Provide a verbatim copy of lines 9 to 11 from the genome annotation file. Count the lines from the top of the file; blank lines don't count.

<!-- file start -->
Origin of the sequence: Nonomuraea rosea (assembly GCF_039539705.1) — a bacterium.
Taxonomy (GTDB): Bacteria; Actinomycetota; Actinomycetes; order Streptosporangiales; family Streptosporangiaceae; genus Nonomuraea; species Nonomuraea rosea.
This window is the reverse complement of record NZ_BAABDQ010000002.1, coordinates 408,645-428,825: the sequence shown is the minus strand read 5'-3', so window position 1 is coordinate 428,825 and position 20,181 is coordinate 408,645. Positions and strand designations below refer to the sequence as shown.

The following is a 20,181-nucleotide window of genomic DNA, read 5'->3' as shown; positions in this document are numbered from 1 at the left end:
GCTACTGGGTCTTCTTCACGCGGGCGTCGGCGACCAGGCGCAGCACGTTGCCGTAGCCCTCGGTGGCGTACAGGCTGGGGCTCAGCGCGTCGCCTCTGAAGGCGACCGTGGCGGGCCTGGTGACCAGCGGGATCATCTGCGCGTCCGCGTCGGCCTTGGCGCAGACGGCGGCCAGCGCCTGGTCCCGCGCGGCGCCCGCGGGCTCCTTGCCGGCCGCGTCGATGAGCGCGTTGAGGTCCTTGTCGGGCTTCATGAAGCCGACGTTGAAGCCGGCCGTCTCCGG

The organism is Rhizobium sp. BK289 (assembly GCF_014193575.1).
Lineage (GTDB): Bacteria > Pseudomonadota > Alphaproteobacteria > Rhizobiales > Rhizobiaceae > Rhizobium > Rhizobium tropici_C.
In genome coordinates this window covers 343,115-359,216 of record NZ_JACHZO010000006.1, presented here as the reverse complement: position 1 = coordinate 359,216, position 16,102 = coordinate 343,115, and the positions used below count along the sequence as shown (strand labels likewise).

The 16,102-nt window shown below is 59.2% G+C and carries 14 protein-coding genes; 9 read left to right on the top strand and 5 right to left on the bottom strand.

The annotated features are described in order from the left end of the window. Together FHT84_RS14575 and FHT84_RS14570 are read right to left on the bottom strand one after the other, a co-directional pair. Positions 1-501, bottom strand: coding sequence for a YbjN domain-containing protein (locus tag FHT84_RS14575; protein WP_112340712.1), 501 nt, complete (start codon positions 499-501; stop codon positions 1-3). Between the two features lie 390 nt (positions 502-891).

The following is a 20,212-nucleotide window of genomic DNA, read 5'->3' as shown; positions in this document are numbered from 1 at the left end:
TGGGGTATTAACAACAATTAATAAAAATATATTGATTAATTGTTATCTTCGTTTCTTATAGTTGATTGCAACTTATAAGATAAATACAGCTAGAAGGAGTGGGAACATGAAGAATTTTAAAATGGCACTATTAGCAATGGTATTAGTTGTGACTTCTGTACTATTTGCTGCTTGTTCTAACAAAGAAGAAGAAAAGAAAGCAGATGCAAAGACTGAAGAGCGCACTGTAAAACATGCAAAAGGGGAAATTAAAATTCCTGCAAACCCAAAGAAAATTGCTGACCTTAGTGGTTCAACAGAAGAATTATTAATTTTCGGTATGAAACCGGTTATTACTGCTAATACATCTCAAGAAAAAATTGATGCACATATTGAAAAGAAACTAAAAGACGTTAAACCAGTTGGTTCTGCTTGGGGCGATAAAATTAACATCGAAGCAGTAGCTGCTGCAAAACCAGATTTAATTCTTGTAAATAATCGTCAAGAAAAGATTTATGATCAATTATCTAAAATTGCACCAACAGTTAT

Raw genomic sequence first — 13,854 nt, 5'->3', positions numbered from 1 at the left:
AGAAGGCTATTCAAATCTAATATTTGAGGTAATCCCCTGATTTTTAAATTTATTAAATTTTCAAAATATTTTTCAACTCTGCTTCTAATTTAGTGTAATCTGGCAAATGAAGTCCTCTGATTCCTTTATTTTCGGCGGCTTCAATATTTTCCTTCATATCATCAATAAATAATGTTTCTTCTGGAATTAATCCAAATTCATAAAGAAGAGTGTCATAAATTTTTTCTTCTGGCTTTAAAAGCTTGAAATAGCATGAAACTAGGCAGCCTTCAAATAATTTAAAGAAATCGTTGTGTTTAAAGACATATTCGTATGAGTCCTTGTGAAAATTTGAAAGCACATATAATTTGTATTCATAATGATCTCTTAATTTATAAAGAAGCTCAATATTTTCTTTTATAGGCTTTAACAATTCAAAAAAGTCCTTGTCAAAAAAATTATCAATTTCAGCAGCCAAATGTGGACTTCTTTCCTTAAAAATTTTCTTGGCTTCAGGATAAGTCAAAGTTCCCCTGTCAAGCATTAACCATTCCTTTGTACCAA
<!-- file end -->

The 16,102-nt window shown below is 59.2% G+C and carries 14 protein-coding genes; 9 read left to right on the top strand and 5 right to left on the bottom strand.

The annotated features are described in order from the left end of the window. Together FHT84_RS14575 and FHT84_RS14570 are read right to left on the bottom strand one after the other, a co-directional pair. Positions 1-501, bottom strand: coding sequence for a YbjN domain-containing protein (locus tag FHT84_RS14575; protein WP_112340712.1), 501 nt, complete (start codon positions 499-501; stop codon positions 1-3). Between the two features lie 390 nt (positions 502-891).

The following is a 20,212-nucleotide window of genomic DNA, read 5'->3' as shown; positions in this document are numbered from 1 at the left end: